John Scofield is documented in his pre-Miles Davis period on Shinola, a 1981 date with Steve Swallow (electric bass) and Adam Nussbaum (drums). The guitarist's distinctive style is highly developed even at this stage in his career, combining elements of rock and rhythm 'n' blues with post-bop leanings and an uncanny, 'left-handed' lyricism, all colored with a lightly distorted, subtly phase-shifted tone, his legato lines embellished with bent notes, picked octaves and sweet 'n' sour cluster chords.
Nussbaum provides edgy momentum while Swallow's agile bass fills in the texture with commentary and counterpoint. Scofield's improvisations often sound more like rhetorical questions than declarative statements, implying the very answers for which he seems to be searching. On "Dr. Jackle" he turns out high-speed, slightly fragmented phrases that sideslip in and out of key, using open strings and other guitar-friendly techniques that, paradoxically, achieve an ultimately horn-like effect. "Yawn," a wistful, searching ballad, and the solo intro to "Jean the Bean" both show Scofield's ability to suggest complex harmonies with minimal means, laced with guitar licks straight out of the soul music lexicon that nevertheless avoid sounding clichéd.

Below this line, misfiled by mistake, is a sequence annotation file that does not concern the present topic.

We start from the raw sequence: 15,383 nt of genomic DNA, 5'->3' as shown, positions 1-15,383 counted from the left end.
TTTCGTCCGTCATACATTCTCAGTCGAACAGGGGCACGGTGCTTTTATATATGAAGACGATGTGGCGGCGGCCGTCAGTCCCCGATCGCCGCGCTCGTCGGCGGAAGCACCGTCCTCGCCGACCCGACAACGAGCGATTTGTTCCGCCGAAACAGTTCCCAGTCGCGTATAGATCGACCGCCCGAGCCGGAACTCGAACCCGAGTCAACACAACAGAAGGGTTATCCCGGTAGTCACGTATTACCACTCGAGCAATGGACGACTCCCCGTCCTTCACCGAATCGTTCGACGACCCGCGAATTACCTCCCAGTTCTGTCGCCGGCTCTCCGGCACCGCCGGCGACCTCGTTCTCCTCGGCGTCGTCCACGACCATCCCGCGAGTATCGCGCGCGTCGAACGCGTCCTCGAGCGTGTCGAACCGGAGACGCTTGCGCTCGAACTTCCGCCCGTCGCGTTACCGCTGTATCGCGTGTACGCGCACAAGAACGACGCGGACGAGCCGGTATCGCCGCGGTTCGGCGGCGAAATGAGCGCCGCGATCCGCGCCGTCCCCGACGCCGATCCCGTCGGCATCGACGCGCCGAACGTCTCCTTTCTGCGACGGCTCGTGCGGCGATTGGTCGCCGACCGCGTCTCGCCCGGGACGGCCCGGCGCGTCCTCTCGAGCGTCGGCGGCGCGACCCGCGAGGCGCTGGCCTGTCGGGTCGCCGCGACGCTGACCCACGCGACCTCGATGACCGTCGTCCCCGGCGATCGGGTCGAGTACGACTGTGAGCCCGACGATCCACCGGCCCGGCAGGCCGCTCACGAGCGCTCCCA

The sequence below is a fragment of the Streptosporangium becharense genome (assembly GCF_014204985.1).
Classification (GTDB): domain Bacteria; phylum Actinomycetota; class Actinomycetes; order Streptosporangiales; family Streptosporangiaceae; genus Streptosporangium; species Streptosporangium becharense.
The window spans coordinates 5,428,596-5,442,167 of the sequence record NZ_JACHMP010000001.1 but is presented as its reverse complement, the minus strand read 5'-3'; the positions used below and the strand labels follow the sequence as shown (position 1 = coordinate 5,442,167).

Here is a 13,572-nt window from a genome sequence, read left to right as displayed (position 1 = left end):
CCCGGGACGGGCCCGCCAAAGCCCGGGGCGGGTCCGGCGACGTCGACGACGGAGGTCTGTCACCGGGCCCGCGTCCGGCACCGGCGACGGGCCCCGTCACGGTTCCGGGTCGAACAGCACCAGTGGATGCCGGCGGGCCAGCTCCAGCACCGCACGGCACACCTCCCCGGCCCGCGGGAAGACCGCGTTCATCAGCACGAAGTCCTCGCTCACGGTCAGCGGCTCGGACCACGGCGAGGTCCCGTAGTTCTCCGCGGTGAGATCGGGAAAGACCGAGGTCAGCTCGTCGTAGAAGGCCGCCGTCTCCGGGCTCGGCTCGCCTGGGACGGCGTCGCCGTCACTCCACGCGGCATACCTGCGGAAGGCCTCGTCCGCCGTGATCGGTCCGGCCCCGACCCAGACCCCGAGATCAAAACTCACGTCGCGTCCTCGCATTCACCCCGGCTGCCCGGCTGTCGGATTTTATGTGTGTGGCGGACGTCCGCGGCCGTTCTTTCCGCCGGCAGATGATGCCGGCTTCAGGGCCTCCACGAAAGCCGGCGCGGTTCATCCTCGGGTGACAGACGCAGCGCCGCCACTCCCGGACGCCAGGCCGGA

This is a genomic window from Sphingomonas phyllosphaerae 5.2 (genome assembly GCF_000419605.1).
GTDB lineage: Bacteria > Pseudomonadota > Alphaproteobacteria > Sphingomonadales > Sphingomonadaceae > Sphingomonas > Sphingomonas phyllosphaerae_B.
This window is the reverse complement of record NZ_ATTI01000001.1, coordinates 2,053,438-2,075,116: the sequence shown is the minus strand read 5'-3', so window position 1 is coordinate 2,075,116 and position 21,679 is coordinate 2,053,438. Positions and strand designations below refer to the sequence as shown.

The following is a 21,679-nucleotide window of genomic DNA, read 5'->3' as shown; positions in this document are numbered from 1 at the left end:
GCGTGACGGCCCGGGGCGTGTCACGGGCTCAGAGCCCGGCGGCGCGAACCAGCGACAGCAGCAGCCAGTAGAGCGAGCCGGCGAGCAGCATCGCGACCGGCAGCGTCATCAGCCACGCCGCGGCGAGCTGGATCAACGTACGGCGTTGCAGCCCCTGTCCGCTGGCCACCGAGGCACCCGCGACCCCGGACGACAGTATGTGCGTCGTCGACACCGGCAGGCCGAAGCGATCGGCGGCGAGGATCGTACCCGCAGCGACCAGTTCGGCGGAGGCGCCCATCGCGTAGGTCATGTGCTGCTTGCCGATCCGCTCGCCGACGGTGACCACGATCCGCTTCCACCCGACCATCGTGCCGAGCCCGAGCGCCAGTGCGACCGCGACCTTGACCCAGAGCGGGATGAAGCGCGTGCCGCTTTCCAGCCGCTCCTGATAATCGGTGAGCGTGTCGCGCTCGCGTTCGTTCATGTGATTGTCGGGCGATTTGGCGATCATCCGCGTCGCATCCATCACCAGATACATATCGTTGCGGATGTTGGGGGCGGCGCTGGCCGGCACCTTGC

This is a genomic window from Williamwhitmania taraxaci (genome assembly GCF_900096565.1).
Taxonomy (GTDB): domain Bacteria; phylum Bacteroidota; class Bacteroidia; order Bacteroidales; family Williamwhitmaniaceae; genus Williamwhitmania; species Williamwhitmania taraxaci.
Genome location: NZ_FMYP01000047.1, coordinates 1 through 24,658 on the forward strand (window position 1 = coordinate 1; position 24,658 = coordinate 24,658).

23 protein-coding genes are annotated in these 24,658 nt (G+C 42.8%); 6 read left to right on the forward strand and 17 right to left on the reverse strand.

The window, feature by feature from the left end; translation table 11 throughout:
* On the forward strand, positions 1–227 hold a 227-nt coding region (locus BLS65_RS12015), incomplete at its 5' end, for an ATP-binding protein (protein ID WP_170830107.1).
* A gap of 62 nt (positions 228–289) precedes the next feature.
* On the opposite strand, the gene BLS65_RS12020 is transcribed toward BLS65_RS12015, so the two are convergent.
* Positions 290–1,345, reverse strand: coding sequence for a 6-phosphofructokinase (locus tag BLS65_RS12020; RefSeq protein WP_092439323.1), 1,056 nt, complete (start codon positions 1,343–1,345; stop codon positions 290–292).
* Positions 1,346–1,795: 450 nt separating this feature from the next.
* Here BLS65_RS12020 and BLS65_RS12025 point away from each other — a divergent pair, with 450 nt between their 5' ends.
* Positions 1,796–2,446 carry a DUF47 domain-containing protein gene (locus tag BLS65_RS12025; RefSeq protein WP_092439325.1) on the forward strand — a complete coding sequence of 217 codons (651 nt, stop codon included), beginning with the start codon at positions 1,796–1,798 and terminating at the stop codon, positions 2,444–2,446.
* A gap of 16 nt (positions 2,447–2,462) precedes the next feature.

"Rags to Riches," a catchy original, contains strong solos and a humorous "Those Were the Days" quote. Closing out the disc, the title track alternates heavily distorted bombast with a gently cascading line, fleshed out with a neck-spanning solo of slow bends, hard riffing and attitude to spare.
Why'd You Do It?; Yawn; Dr. Jackle; Jean the Bean; Rags to Riches; Shinola.
John Scofield: electric guitar; Steve Swallow: electric bass; Adam Nussbaum: drums.
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